A man of principle and bravery
Unfortunately, his passing will likely mark the beginning of a new age of uncertainty for the “rainbow nation” - a place already notorious for violent crime and corruption. A South African acquaintance once told me that the presence of Mandela as the “conscience” of the nation may be the only thing holding the place together. There seems to be no leader prepared to inherit his mantle of humanity and principle. Selfish infighting within the ruling ANC and the Mandela family itself seems to underline the exceptional nature of their figurehead through the power of contrast.
But Mandela was not always treated like a hero - especially where I come from. In fact, he was more of a polarizing figure in the U.K., a country with a long history of colonialism in Africa. During Mandela’s imprisonment, he became a cause celebre of the British left, and a symbol of anti-colonialist liberation struggle. Huge concerts were organized in his honor. Buildings in Labor Party-controlled districts were named after him. Meanwhile, those on the right wing demonized him as nothing more than a terrorist. It is quite amusing now to see our prime minister, David Cameron, heap praise on Mandela: During the 1980s, an organization he belonged to advocated the execution of the then-imprisoned ANC leader.
My own father used to have a similar opinion - Mandela was a terrorist. In a sense though, he actually was. His organization, uMkhonto we Sizwe (MK), devoted itself to guerrilla attacks and sabotage against government targets. Unlike Martin Luther King, for instance, Mandela considered it acceptable to use violence when met with the violence of an uncompromising oppressor.
While reading his autobiography as a schoolboy, I struggled with the question of whether he was correct or not (though from the opening paragraph, you can fairly assume my conclusion). Owing to his past, I think it wiser to consider Mandela not as the saintly figure portrayed in the media today, but rather as a man of deep principle and bravery, who met the demands of his times. He was a realist in opposition, and one who valued unity over vengeance when in power.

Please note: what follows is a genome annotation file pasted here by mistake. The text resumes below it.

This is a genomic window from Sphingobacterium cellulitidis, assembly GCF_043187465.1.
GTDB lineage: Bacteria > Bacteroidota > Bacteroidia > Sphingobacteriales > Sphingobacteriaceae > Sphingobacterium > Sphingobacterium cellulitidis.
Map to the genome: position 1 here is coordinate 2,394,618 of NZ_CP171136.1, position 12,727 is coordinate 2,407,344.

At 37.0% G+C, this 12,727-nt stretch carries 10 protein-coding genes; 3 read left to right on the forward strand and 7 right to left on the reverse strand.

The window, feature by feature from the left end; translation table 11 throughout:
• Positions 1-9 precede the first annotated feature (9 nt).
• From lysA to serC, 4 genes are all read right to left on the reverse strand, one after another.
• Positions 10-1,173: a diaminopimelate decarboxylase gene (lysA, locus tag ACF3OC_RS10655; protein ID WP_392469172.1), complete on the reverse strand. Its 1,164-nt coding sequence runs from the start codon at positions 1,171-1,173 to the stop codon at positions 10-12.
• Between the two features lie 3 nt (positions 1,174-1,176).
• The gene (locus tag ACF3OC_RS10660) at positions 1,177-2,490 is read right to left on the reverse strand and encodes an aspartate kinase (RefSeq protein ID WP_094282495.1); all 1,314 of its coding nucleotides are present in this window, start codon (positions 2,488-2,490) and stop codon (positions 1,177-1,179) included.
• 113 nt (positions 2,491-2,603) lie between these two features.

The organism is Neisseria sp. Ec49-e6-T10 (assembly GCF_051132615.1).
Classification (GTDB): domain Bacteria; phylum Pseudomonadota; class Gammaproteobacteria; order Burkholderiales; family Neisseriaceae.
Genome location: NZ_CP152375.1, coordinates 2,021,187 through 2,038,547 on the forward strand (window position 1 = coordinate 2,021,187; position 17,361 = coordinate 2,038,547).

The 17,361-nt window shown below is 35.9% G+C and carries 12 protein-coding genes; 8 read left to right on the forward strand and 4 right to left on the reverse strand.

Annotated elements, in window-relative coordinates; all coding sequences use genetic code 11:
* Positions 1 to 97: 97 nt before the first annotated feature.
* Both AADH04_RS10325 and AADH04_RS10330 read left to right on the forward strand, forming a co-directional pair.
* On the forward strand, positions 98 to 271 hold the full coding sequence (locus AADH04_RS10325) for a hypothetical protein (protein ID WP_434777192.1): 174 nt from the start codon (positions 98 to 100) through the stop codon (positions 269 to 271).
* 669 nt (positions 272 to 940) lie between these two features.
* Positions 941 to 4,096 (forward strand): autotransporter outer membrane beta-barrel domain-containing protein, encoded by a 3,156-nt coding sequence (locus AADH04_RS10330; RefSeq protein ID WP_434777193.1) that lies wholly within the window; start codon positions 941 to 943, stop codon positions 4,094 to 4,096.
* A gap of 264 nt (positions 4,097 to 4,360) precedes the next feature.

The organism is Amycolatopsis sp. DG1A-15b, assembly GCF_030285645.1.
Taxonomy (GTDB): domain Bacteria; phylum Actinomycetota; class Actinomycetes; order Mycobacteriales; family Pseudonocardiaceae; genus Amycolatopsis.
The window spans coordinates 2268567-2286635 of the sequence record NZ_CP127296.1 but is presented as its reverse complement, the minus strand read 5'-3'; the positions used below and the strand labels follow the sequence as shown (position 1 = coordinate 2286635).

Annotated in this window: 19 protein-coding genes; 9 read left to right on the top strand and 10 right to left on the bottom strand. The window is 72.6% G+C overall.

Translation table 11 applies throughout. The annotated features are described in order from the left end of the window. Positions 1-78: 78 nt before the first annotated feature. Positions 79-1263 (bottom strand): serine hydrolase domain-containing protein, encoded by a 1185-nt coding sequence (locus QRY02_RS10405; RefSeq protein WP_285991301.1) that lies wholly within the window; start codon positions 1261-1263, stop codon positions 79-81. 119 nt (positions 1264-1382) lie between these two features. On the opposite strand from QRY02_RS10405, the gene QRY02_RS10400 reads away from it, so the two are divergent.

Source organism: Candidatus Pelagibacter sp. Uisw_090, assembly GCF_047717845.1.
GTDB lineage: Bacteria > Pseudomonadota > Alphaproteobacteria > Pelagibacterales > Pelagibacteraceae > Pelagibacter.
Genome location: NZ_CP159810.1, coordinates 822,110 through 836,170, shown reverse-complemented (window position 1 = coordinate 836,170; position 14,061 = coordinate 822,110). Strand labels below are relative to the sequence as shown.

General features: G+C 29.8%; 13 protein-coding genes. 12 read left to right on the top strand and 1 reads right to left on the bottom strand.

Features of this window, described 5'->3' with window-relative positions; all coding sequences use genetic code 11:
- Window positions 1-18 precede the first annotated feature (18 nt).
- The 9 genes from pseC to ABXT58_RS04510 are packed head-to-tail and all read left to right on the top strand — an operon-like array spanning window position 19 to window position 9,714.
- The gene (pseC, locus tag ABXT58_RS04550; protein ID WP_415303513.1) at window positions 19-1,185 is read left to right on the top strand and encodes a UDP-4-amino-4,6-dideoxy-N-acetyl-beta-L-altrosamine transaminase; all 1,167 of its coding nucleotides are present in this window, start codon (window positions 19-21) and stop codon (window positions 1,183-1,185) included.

His is a very old form of heroism. To my mind, Mandela fits the model of the Stoic hero of ancient Greece. The Stoic hero was one who could control his emotions - anger and vengefulness, for instance - enabling him to act graciously in front of vanquished opponents. And in struggle, the Stoic controls his sense of fear, another powerful emotion. “The brave man is not he who does not feel afraid, but he who conquers that fear,” wrote Mandela.
The Stoic does not deny the existence of emotions, but rather works to stop them from driving him away from the correct course of action. He is the ruler of himself: The Stoic-inspired poem of William Ernest Henley, ‘Invictus’ - a personal favorite of Mandela - concludes with, “I am the master of my fate/ I am the captain of my soul.”
The Stoic has a principle, and sticks to it - again regardless of emotion, or apparent personal benefit. In the case of Mandela, this is best evidenced by his unwillingness to negotiate his release from imprisonment. He could have been set free much earlier, but refused, saying, “Only free men can negotiate; prisoners cannot enter into contracts”.
For me, the most important lesson from Mandela (and the Stoics) is the focus on the manner in which one lives, rather than the results one achieves. Success is wonderful, of course, but the process behind it tells you more about the quality of a person. Plenty of successful people are just lucky, and plenty of noble people fail. “Do not judge me by my successes. Judge me by how many times I fell down and got back up again,” Mandela demands.
These are all ideals I wish I could practice, but probably never will. There are endless examples of those who fail to live up to what they espouse. Nelson Mandela was that rare individual who was able to keep his bargain with himself and his cause. Though he wasn’t a saint, he was the most inspirational figure of our times.
*The author is the Seoul correspondent for The Economist.
by Daniel Tudor